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Acupuncture Today
October, 2000, Vol. 01, Issue 10
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Silver Needle Therapy for Low Back Pain

Procedure "Shows Promise" in Treating Postsurgical Pain

By Editorial Staff

It is estimated that up to 40% of all patients who undergo surgery to repair a herniated disc do not have a satisfactory outcome. In some cases, postoperative scars or lesions may form, causing pain in the low back or buttocks; in others, back muscles may stretch and become more prone to injury, creating tender pain points that can be difficult to treat and nearly impossible to cure.

In an effort to reduce the pain that may occur after disc surgery, patients have sought a variety of treatments, including pain medications, massage, and even followup surgery, often with unsatisfactory results. A recent study published in the Journal of Manipulative and Physiological Therapeutics (JMPT) suggests that a form of acupuncture known as silver needle therapy may provide the effective, prolonged relief of pain these patients have been seeking.

A team of investigators led by Dr. Li Yi-Kai of the First Military Medical University in Guangzhou, China examined 24 patients (17 male) with an average age of 54.5. Each subject had undergone surgery involving removal of the nucleus pulposus, the soft, gelatinous portion found in the center of a disc.

All of the patients had aching or stabbing pain in their low back and/or buttocks, with areas of tenderness located at soft-tissue points near the lumbar vertebrae, the buttock fascia and the erector spinae muscle. Before undergoing silver needle therapy, the patients had been treated with traction, massage, traditional acupuncture and moxibustion, non-steroidal anti-inflammatory drugs and herbal medicine, respectively, but none of the therapies had shown satisfactory results.

Patients were treated by first being placed in a prone or lateral position. Tender points were identified by the person delivering treatment in conjunction with feedback from the patient. Using the tender point as a guide, other points placed two centimeters apart were marked for needling, and a lidocaine solution was injected to reduce any pain associated with needle insertion and moxa.

Autoclaved silver needles (80% silver, one millimeter in diameter, and tapered to a point without being very sharp) were then inserted into the same location as the lidocaine injection. Needles were inserted perpendicularly or obliquely depending on the location of the tender spot. Moxa cones were placed on top of each needle stem and burned. Once the moxa had finished burning and the needles had cooled completely, they were removed, and an iodine tincture was applied to prevent infection.

The average period of treatment was 56 days, with each patient undergoing therapy once or twice. Pain scores were measured using the Total Tenderness Score System, rating the patients' pain on an ascending scale of 0-3. Pain scores of each tender point were taken two months after treatment and compared to pre-treatment scores.


The researchers noted a "statistically significant difference" in pre- and post-treatment pain scores. Each area of tenderness scored at least one point lower after treatment, with the greatest differences seen for tender points near the lumbar vertebrae. Total tenderness scores were also significantly lower for each area, with the buttock fascia and attachment sites of the erector spinae muscle experiencing the greatest improvement.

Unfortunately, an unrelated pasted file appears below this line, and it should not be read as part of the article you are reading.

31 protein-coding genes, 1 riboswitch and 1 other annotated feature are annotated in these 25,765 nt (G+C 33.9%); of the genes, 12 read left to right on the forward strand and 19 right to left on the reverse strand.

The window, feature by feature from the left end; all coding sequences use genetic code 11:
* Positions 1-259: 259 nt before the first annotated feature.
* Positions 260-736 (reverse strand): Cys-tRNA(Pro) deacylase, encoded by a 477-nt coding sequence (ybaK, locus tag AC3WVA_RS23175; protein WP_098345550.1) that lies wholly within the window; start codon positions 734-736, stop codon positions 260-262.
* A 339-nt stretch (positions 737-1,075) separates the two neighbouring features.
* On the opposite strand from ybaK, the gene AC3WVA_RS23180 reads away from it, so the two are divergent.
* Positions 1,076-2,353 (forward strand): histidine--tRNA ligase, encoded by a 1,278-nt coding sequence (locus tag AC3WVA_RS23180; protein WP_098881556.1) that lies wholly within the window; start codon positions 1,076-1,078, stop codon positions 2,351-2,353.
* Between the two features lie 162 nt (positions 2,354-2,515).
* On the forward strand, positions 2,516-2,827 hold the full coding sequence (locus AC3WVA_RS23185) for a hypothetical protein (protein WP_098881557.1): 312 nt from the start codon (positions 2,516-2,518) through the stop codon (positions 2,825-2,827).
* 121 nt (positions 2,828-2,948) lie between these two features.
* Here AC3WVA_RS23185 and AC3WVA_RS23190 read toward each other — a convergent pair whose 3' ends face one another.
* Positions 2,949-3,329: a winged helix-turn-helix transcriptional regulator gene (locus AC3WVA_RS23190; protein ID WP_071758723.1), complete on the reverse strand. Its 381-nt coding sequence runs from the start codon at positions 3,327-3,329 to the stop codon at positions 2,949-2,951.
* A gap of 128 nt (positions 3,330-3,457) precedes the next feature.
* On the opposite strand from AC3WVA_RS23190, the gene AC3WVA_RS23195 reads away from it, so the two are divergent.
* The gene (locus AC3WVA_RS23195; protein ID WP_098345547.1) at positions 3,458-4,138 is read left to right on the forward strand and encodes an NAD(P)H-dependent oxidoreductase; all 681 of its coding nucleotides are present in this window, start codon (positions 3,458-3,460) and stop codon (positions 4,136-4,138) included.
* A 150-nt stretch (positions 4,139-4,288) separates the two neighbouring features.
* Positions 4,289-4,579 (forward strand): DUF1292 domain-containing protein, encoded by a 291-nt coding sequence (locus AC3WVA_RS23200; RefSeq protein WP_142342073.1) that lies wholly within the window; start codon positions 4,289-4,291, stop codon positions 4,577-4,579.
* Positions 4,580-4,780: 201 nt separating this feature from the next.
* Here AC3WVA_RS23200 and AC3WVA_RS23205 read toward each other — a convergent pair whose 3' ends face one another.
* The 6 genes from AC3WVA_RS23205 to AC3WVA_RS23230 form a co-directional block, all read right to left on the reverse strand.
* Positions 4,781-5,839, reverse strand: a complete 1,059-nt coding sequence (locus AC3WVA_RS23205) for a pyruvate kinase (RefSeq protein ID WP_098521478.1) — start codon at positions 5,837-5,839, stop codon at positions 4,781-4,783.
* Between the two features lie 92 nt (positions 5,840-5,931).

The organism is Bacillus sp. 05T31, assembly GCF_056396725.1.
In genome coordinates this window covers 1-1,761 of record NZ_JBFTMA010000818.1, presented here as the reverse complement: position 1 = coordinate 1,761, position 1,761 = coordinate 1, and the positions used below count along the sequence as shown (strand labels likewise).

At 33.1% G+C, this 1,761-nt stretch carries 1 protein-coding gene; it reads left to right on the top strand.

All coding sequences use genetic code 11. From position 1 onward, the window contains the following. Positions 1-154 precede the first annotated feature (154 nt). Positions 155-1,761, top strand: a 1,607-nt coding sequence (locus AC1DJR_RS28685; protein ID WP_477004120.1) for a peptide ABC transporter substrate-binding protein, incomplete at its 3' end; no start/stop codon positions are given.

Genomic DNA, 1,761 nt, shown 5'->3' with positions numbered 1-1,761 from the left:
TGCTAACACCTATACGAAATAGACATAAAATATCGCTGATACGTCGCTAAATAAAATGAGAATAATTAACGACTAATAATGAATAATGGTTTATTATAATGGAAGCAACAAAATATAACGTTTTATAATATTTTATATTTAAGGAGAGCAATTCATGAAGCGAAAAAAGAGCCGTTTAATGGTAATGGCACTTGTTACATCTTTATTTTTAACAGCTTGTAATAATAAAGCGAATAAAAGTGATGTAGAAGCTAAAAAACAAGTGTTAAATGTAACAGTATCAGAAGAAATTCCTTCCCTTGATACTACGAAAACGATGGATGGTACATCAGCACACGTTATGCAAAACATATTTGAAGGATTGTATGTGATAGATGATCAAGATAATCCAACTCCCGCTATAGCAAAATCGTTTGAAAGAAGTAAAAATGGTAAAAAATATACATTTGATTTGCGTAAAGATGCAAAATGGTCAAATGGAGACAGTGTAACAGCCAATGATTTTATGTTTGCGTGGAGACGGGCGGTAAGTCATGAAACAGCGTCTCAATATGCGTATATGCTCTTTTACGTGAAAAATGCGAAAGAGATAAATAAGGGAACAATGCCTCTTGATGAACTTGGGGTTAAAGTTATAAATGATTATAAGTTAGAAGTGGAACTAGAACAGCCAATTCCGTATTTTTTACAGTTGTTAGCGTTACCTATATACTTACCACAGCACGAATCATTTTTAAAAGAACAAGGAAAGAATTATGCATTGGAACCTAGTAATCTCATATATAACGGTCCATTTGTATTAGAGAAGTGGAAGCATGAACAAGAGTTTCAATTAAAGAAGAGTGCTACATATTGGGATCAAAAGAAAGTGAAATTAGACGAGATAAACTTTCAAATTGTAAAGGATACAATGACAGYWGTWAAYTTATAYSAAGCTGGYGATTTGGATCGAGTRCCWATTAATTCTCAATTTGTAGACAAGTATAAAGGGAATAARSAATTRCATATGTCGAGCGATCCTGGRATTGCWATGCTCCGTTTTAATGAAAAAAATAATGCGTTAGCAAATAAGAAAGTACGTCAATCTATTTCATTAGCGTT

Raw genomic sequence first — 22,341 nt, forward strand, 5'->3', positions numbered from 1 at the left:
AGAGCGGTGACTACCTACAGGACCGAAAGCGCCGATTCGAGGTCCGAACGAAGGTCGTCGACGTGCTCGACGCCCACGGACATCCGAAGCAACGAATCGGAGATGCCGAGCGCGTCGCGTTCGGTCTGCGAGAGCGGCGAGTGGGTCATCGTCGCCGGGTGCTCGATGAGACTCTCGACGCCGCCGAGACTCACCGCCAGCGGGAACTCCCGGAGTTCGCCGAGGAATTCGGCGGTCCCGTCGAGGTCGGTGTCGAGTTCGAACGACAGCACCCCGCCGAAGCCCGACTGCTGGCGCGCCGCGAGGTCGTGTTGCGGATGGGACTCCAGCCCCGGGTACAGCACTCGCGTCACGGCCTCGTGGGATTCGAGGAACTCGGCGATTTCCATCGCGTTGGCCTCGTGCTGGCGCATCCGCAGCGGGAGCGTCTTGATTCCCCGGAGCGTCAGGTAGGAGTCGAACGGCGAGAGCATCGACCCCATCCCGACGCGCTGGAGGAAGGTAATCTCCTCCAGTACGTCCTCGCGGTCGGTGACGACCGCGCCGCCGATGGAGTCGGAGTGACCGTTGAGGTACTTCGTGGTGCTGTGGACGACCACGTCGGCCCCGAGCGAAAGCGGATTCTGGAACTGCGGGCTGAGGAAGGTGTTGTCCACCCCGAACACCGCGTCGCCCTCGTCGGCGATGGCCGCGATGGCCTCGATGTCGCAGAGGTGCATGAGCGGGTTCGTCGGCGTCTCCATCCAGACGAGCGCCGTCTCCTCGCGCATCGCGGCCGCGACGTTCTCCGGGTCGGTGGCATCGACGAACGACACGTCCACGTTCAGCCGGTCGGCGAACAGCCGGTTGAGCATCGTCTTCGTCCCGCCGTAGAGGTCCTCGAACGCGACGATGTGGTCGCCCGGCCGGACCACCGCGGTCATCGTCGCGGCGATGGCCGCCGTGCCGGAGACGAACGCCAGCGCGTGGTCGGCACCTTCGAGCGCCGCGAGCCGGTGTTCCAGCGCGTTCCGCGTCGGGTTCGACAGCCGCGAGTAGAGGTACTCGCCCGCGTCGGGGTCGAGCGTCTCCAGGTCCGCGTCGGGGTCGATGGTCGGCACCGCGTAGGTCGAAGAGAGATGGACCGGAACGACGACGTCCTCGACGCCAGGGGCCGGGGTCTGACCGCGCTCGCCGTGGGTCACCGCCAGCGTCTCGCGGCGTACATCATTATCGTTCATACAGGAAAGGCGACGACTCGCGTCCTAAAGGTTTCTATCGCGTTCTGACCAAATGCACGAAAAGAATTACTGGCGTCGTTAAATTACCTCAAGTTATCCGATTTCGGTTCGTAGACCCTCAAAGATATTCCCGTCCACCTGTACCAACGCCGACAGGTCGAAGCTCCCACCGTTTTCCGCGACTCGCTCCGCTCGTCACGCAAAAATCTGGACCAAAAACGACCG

Table I: Average tenderness scores before and after treatment.
Site of tenderness Before treatment After treatment
Transverse process of third lumbar vertebrae 2.75 1.42
Facets of lumbar vertebrae 2.63 1.33
Buttock fascia 2.50 1.36
Attachment site of erector spinae muscle 2.40 1.10

Table II: Total scores for each tenderness point before and after treatment.
Site of tenderness Before treatment (points) After treatment (points)
Transverse process 66 34
Facets 61 31
Buttock fascia 37 19
Attachment site of erector spinae 24 11

Before undergoing silver needle therapy, the researchers offered a number of suggestions for both practitioners and patients. They noted, for instance, that the silver needles to be used "must be long enough to reach the site where the soft tissue pain originates, have a relatively thick needle shaft to prevent it from breaking or stasis caused by strong muscular spasm, and be relatively soft so as to turn along the bony surface to reach the site of the soft tissue lesion."

In addition, because of the pain associated with numerous injections of lidocaine, and because silver is highly conductive to heat, the researchers recommended that silver needle therapy be performed with the patient under general anesthesia, and that "a skilled doctor with full experience in this field" be present to make sure treatment is being delivered properly while the patient is anesthetized.

Given these conditions, some patients may be wary of undergoing silver needle therapy. The results of the JMPT study, however, suggest that any pain patients might undergo during the procedure would be well outweighed by the benefits they would receive afterwards. As the researchers noted in their discussion: "Silver needle therapy · has the advantages of simplicity, convenience, practicality and safety · Relaxation of muscles is achieved after the pain is eliminated, and in turn, the pain is eliminated after the muscles relax."


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